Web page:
iPhones don't work, say researchers

In Wednesday's IT Blogwatch, Richi Jennings watches iPhone use in business—does really it take a back seat to personal use? Not to mention Sting's home improvement tips...

Jenna Wortham says that iPhone owners don't use them for work:

Apple logo
Do you treat your iPhone as a guilty pleasure? You’re not alone. A new report from Compete ... found that 73 percent of iPhone owners used their mobile devices primarily for personal reasons, such as entertainment. By comparison, 59 percent of owners with other types of smartphones... primarily used their devices for business and work-related needs.


The mobile platform market is rapidly changing as other companies such as Google, Research in Motion, Microsoft and Nokia start stores to sell third-party mobile applications. But [Compete] said they still have some catching up to do in terms of application popularity.

The anonymous Elecronista gnomes add:

To the researchers, the bias is more to do with an emphasis on non-traditional apps than the suitability of the phone to its particular task, as the iPhone is more likely to have software that caters to more than just calendars and e-mail.


Having a large collection makes the device "sticky" and means iPhones are more likely to be kept the entire day, the analyst says, where traditional business phones are more likely to be used only some of the day ... iPhones in particular have become a regular home for GPS-aware apps outside of pure navigation.

But Robin Wauters says, "Yeah, right":

The NY Times reporter didn’t detail where these stats are coming from and how Compete reached their conclusions exactly apart from saying ’smartphone users were surveyed’, but I consider the article’s headline ... to be quite misleading either way you spin it. If you have a Web-capable phone, you are going to use it for both work and play.


What isn’t detailed is how much time in total they are using their phones - which I imagine is a whole lot more than on other smartphones - and how much more efficient it makes them when they actually do use it for work ... I’d also argue that the time I spend using my iPhone for professional reasons may be much less than I used to spend battling the Windows Mobile OS on my previous smartphone (an HTC), but that it increased my productivity when I’m on the go five-fold easily, and isn’t that what really matters?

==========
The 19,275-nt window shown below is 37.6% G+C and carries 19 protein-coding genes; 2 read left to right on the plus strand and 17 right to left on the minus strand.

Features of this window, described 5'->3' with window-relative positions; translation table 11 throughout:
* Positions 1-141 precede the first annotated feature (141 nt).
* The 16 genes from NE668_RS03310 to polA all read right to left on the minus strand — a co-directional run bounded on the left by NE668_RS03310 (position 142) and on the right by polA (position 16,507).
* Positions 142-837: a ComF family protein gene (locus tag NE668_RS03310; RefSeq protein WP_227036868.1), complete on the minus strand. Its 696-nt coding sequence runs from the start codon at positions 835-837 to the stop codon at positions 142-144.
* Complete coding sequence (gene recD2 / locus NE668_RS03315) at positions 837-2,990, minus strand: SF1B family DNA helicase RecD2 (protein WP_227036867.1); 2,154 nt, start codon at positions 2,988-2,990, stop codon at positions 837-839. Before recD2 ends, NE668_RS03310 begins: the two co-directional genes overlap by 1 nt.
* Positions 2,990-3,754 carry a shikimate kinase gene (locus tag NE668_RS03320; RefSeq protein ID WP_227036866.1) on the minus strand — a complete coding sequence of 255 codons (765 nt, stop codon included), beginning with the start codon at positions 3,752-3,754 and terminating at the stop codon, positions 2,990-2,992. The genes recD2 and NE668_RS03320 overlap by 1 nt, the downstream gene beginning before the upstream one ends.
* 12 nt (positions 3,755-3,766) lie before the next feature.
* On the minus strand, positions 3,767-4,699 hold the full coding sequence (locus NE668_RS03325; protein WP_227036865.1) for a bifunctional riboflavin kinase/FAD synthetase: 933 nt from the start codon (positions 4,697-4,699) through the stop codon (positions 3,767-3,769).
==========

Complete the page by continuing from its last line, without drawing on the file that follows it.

Barry Schwartz, too:

I find that incredibly high, but what do I know ... 90% of my usage would be classified as work related.

Bob Warfield cries, "Balooney!": [sic]

Nothing could be more silly, as anyone that owns an iPhone will happily tell you. The root of the problem is a simple one:  if you own one of the “other” SmartPhones, it isn’t good for anything but work.  In fact, it isn’t even that good for work.  It’s good for email and that’s about it.


Do I use my iPhone for work?  Absolutely!  I use it more than I ever did the gaggle of Blackberries and Treos that sit in a drawer at home unused.  To say otherwise is just Compete busy linkbaiting to get ink for their service.

Meanwhile, Seth Weintraub ponders an iPhone Lite, on Verizon:

Report after report has come out over the past few days linking Verizon to Apple's iconic iPhone.  It also so happens that AT&T, the sole carrier in the US, is currently trying to negotiate an exclusivity contract into 2011 with Apple.


All of this may be a game Apple is playing with AT&T to try to squeeze a bigger subsidy out of them for the iPhone in 2011.  Somehow I doubt it, especially if Apple is showing off CDMA prototypes to Verizon..

But Stacey Higginbotham doesn't believe a word of it:

As a Verizon subscriber, I wish I could believe this story, but we have several reasons to think it’s just a negotiating ploy aimed at getting more concessions from AT&T as it tries to hold onto its iPhone exclusive.


If Apple wants to launch an iPhone with Verizon, it would rather do so with an LTE phone than a CDMA version ... But Verizon’s LTE network won’t be ready by summertime ... [and] it’s hard to believe that Apple has found a loophole in its deal with AT&T that’s big enough to slip an iPhone-lite device through.

And finally...

Previously in IT Blogwatch:

Buffer overflow:

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Richi Jennings
is an independent analyst/adviser/consultant, specializing in blogging, email, and spam. A 24 year, cross-functional IT veteran, he is also an analyst at Ferris Research. You can follow him on Twitter, pretend to be Richi's friend on Facebook, or just use boring old email: blogwatch@richi.co.uk.

Copyright © 2009 IDG Communications, Inc.

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